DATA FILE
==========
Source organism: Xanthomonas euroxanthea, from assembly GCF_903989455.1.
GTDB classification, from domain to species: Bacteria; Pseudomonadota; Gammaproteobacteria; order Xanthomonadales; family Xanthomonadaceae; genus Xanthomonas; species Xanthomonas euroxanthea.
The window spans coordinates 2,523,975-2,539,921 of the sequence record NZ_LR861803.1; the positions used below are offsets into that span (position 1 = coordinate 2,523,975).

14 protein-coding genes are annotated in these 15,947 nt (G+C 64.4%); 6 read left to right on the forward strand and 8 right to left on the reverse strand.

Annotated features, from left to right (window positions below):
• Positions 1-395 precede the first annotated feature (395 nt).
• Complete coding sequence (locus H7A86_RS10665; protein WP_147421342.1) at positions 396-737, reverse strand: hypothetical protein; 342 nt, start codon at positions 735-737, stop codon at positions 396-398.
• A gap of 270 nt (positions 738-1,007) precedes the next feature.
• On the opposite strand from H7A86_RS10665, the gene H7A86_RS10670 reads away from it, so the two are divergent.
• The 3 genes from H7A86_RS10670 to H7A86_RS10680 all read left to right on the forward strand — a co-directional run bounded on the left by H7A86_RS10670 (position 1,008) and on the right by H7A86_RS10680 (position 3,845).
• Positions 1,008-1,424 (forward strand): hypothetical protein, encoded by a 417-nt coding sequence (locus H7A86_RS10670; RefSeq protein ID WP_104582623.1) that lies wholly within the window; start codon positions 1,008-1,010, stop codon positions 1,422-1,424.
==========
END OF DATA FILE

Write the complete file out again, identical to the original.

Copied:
Source organism: Xanthomonas euroxanthea, from assembly GCF_903989455.1.
GTDB classification, from domain to species: Bacteria; Pseudomonadota; Gammaproteobacteria; order Xanthomonadales; family Xanthomonadaceae; genus Xanthomonas; species Xanthomonas euroxanthea.
The window spans coordinates 2,523,975-2,539,921 of the sequence record NZ_LR861803.1; the positions used below are offsets into that span (position 1 = coordinate 2,523,975).

14 protein-coding genes are annotated in these 15,947 nt (G+C 64.4%); 6 read left to right on the forward strand and 8 right to left on the reverse strand.

Annotated features, from left to right (window positions below):
• Positions 1-395 precede the first annotated feature (395 nt).
• Complete coding sequence (locus H7A86_RS10665; protein WP_147421342.1) at positions 396-737, reverse strand: hypothetical protein; 342 nt, start codon at positions 735-737, stop codon at positions 396-398.
• A gap of 270 nt (positions 738-1,007) precedes the next feature.
• On the opposite strand from H7A86_RS10665, the gene H7A86_RS10670 reads away from it, so the two are divergent.
• The 3 genes from H7A86_RS10670 to H7A86_RS10680 all read left to right on the forward strand — a co-directional run bounded on the left by H7A86_RS10670 (position 1,008) and on the right by H7A86_RS10680 (position 3,845).
• Positions 1,008-1,424 (forward strand): hypothetical protein, encoded by a 417-nt coding sequence (locus H7A86_RS10670; RefSeq protein ID WP_104582623.1) that lies wholly within the window; start codon positions 1,008-1,010, stop codon positions 1,422-1,424.